GOLD COAST LIBRARY BUDGET VOTE AND TRUSTEES ELECTION ON WEDNESDAY
September 8, 2016 -- On Wednesday September 7, nearly 90 residents of Glen Head, Glenwood Landing and Old Brookville turned out for the Gold Coast Public Library’s annual budget vote and trustees election and expressed strong support for the 2017 spending plan that represents an increase of less than 0.1% over the current year. 73 were in favor while 14 voted no to the penny a month per resident tax increase. Additionally, Rosemarie Ryba and Amy Kempton, the only two candidates on the ballot for three open seats were re-elected to a sixth three year term on the Library Board. Earning the third spot was resident David Martin who received 14 write-in votes. Also receiving write in votes were Bill Mozer (9) and Robert Mazella (1), as well as Craig Hennenberger (1) who is currently on the board but was not seeking to continue when his term expires in January. The dollar amount of the $1.3 million spending plan is virtually unchanged from each of the past two years, with expenses overall anticipated to rise by only $1,045.
The very modest increase is largely a result of a decline in payroll costs, with two full time employees having left the library and their responsibilities being taken on by part-time staff. Additionally pension costs continue to decline as they have over the previous two years. These reductions are offset largely by purchases of computer equipment, the purchase of books, and building repairs.
The revenue side of the budget is much more complicated with the removal of LIPA properties in both this library district and across Nassau County from the tax rolls. The Power Authority will instead make payments in lieu of taxes (PILOTs) totaling more than $267,000. That change has greatly affected the calculation of the tax levy limit (or tax cap) which is approximately $250,000 less than last year. In response to questions at the August 31st budget hearing, Mr. Morea said that the tax levy will be lower than the cap by about $5,000 but the cap has not yet been set by the state.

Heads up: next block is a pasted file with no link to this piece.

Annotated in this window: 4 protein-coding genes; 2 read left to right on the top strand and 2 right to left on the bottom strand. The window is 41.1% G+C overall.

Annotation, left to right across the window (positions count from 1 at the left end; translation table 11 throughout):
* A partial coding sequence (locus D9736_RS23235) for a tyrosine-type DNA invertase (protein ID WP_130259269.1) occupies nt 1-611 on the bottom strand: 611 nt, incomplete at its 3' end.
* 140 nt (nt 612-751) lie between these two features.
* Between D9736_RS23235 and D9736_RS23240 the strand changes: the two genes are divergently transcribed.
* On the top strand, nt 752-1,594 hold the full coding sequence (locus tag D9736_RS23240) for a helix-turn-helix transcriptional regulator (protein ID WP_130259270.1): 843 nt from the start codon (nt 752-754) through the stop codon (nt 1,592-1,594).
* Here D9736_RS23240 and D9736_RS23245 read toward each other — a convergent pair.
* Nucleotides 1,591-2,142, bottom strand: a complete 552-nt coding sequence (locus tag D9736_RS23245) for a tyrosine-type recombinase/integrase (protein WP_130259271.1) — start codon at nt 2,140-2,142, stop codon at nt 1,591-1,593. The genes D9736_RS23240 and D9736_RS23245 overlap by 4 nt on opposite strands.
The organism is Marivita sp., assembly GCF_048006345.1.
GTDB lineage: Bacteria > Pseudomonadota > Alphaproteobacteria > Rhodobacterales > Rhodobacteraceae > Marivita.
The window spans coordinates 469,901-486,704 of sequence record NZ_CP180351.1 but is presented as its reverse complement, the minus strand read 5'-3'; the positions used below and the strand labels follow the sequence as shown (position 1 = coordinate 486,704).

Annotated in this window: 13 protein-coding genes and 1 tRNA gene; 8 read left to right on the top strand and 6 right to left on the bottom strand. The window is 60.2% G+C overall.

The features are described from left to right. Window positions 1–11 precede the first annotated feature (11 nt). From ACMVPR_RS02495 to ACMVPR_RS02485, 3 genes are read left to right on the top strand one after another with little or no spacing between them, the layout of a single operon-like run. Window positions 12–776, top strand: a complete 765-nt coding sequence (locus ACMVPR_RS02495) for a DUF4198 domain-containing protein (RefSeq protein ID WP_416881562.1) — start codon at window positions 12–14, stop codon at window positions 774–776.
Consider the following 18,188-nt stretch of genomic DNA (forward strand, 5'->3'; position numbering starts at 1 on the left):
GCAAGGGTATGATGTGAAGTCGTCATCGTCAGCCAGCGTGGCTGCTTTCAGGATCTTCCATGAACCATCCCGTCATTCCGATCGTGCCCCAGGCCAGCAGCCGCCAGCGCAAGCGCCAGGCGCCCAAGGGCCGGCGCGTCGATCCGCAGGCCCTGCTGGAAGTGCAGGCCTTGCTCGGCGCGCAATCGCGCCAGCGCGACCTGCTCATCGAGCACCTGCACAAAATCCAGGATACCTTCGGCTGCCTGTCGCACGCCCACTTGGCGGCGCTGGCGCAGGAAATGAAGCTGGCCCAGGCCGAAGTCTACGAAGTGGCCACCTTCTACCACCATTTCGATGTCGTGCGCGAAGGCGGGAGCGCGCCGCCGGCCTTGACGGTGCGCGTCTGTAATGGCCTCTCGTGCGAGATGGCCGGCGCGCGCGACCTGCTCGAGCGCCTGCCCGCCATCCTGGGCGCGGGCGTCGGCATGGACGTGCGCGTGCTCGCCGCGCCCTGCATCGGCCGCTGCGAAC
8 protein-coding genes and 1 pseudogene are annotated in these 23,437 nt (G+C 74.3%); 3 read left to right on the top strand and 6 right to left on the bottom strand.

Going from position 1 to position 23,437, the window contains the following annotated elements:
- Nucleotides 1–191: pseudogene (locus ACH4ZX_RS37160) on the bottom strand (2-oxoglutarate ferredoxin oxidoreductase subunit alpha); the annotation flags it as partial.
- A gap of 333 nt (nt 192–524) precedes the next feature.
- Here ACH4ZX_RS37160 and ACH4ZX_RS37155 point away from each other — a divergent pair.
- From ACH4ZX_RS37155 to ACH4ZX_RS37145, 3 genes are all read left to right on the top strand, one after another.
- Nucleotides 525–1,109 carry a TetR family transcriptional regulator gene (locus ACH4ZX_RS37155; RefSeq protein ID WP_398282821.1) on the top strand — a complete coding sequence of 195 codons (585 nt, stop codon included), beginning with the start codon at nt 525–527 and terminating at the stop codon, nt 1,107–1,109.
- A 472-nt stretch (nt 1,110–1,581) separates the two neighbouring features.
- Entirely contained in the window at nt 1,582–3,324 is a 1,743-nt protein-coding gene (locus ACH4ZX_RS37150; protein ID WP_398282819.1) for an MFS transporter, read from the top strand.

However the lower cap does not translate into an equivalent reduction in taxes for individual homeowners, who on average pay less than $10 a month to support the library, since the County has increased the proportion of the total tax levy paid by classes 1 and 2 (residential taxpayers) while decreasing the overall share paid by class 3 utilities. This has happened in virtually all taxing districts across Nassau County.
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CANDIDATES FOR GOLD COAST LIBRARY BOARD DISCUSS SPACE AND OTHER ISSUES AT MEET THE CANDIDATES FORUM
September 4, 2016 -- On Wednesday, August 31, the Gold Coast Public Library hosted a Meet the Candidates forum that gave residents the opportunity to hear the thoughts of the two candidates running for three seats on the Library’s Board of Trustees. Incumbents Amy Kempton and Rosemarie Ryba are seeking re-election, but no community member submitted a candidate’s petition by the deadline for the third open position. That seat will be filled by the resident who receives the most write-in votes. In the case that no write-ins are cast, the 9 member board can appoint someone from the community to fill the seat.
Wednesday’s forum was emceed by Glenwood Landing resident Bill Mozer and attended by about eight or nine community members - among them four library board trustees not up for re-election, a cameraman, Mr. Mozer, and a reporter.
Ms. Ryba has been a resident of the community for the past 37 years, and a library board trustee since the library’s founding in 2001, and currently serves as the board’s vice president. She has worked for over 30 years as a Revenue Agent for the Department of the Treasury specializing in tax exempt organizations.